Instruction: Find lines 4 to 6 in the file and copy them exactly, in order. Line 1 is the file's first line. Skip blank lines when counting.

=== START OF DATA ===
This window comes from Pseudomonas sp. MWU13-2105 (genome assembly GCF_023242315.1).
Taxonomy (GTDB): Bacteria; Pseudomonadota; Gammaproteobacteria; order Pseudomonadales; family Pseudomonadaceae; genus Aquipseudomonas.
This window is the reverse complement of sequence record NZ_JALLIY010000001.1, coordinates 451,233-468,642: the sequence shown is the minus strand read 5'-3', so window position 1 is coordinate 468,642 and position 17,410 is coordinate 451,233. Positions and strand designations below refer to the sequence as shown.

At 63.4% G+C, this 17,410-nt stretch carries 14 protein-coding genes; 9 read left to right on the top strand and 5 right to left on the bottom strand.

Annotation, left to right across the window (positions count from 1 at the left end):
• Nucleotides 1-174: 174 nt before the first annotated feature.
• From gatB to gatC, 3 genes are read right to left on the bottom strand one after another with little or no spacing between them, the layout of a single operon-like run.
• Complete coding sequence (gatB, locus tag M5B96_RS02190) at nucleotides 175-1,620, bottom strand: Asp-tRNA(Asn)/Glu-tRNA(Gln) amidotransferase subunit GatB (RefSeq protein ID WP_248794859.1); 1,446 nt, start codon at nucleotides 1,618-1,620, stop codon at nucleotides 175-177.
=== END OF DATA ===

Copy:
At 63.4% G+C, this 17,410-nt stretch carries 14 protein-coding genes; 9 read left to right on the top strand and 5 right to left on the bottom strand.

Annotation, left to right across the window (positions count from 1 at the left end):
• Nucleotides 1-174: 174 nt before the first annotated feature.